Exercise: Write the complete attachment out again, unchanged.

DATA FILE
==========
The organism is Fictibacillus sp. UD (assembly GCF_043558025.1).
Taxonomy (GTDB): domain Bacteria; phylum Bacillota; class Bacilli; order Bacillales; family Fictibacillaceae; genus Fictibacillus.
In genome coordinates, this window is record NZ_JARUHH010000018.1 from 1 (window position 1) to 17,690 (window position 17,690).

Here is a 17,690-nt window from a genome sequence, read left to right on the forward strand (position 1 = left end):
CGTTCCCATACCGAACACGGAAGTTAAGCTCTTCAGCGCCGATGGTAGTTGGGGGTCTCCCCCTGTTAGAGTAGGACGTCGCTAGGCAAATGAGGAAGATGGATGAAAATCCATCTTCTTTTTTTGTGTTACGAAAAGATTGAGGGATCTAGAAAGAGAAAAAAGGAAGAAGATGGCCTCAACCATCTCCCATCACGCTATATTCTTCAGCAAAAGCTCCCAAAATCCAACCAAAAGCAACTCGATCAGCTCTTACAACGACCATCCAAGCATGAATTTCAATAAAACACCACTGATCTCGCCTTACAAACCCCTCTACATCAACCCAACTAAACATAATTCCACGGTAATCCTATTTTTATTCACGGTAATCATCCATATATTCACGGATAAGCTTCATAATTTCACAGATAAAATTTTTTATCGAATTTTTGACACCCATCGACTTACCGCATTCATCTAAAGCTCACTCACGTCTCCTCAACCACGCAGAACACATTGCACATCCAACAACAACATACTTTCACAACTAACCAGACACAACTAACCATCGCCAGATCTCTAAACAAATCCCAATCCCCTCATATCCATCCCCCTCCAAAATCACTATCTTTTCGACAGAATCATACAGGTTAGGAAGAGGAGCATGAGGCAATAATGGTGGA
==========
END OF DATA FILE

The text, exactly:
The organism is Fictibacillus sp. UD (assembly GCF_043558025.1).
Taxonomy (GTDB): domain Bacteria; phylum Bacillota; class Bacilli; order Bacillales; family Fictibacillaceae; genus Fictibacillus.
In genome coordinates, this window is record NZ_JARUHH010000018.1 from 1 (window position 1) to 17,690 (window position 17,690).

Here is a 17,690-nt window from a genome sequence, read left to right on the forward strand (position 1 = left end):
CGTTCCCATACCGAACACGGAAGTTAAGCTCTTCAGCGCCGATGGTAGTTGGGGGTCTCCCCCTGTTAGAGTAGGACGTCGCTAGGCAAATGAGGAAGATGGATGAAAATCCATCTTCTTTTTTTGTGTTACGAAAAGATTGAGGGATCTAGAAAGAGAAAAAAGGAAGAAGATGGCCTCAACCATCTCCCATCACGCTATATTCTTCAGCAAAAGCTCCCAAAATCCAACCAAAAGCAACTCGATCAGCTCTTACAACGACCATCCAAGCATGAATTTCAATAAAACACCACTGATCTCGCCTTACAAACCCCTCTACATCAACCCAACTAAACATAATTCCACGGTAATCCTATTTTTATTCACGGTAATCATCCATATATTCACGGATAAGCTTCATAATTTCACAGATAAAATTTTTTATCGAATTTTTGACACCCATCGACTTACCGCATTCATCTAAAGCTCACTCACGTCTCCTCAACCACGCAGAACACATTGCACATCCAACAACAACATACTTTCACAACTAACCAGACACAACTAACCATCGCCAGATCTCTAAACAAATCCCAATCCCCTCATATCCATCCCCCTCCAAAATCACTATCTTTTCGACAGAATCATACAGGTTAGGAAGAGGAGCATGAGGCAATAATGGTGGA